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Who doesn’t love metamorphic rocks? And that is exactly what Lapis Lazuli is. This rich blue stone is categorized as semi-precious and has a long history. It is so prestigious that it was used for the burial mask of King Tutankhamun.
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This awesome blue gemstone is made of lazurite, with smaller amounts of calcite and sodalite (see below). While major mining locations of Lapis Lazuli and in Afghanistan, it is found in small amounts all over the world, including in the U.S.
One fascinating thing about Lapis is that sometimes stones without calcite will appear. The lack of calcite means no white markings—a clear blue stone.
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All Lapis Lazuli stones are a brilliant blue, and ones without calcite are brilliant and pure, and thus very sought after. They are very popular in use for necklaces.
Lapis Lazuli is the September birthstone; it is known to help creativity and personal expression.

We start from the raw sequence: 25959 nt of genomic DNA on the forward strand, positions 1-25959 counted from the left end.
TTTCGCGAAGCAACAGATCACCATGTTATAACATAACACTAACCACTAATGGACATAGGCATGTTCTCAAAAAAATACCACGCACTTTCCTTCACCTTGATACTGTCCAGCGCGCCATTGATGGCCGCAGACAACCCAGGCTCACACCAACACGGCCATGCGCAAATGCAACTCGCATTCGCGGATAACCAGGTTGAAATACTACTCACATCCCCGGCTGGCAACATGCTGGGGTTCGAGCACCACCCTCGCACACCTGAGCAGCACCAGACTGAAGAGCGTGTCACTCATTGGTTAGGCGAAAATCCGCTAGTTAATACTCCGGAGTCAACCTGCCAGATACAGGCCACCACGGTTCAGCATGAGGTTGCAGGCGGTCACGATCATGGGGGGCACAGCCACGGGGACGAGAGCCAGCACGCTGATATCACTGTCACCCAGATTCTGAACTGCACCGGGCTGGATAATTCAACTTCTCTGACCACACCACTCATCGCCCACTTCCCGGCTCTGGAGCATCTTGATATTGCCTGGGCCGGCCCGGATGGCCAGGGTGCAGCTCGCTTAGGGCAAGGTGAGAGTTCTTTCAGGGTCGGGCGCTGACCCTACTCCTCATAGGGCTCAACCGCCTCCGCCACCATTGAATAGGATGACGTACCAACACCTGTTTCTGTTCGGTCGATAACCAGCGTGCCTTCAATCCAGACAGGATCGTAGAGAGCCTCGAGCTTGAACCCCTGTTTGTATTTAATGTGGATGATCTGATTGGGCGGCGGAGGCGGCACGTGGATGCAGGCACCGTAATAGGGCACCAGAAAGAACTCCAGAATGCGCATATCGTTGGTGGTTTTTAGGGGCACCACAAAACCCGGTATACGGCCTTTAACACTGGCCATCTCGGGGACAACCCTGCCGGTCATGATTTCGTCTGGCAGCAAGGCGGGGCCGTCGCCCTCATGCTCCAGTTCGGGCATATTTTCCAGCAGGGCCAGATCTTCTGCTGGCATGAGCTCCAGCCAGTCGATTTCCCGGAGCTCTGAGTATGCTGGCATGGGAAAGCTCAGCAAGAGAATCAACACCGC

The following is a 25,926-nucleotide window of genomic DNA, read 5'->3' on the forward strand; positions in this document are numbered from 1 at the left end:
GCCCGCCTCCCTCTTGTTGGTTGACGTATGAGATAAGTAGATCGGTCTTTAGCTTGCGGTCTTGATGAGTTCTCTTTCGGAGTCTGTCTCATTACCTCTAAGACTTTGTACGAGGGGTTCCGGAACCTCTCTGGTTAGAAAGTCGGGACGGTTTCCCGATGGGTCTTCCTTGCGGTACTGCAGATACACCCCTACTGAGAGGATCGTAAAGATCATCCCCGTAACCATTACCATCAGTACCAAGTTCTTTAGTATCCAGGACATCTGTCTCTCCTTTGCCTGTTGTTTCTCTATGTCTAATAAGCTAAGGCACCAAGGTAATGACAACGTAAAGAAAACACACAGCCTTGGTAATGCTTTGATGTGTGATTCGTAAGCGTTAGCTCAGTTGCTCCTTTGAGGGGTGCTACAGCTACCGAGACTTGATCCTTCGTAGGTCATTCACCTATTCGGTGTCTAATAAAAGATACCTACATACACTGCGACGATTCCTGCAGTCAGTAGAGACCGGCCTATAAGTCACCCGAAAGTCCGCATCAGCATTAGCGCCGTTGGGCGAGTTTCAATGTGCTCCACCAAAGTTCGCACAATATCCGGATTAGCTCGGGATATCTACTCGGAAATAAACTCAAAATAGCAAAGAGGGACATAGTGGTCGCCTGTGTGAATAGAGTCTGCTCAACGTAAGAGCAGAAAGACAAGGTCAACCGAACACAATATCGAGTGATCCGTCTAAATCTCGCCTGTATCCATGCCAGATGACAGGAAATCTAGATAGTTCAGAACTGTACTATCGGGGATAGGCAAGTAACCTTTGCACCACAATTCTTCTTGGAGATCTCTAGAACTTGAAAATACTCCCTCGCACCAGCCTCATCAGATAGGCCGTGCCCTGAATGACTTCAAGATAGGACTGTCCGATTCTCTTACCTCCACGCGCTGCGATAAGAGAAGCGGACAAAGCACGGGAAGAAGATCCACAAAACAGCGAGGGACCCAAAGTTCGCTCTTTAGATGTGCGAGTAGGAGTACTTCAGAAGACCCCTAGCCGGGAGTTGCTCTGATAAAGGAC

7. Fascinating Blue Gemstones Labradorite
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This truly unique and fascinating stone is a type of feldspar. It is noted for the spectacular dark lines running across the stones horizontally. These dark, often shadowed markings give the stones an air of sophistication, and seem to be designs painted by a passionate artist.
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Their vitreous luster shines at various angles in several ways. Labradorite is a hard stone, with a hardness score of 6-6.5. Its cleavage runs in two directions. It’s no surprise, with the iridescence and lovely light reflections of this stone, that it has captured people’s imaginations for centuries.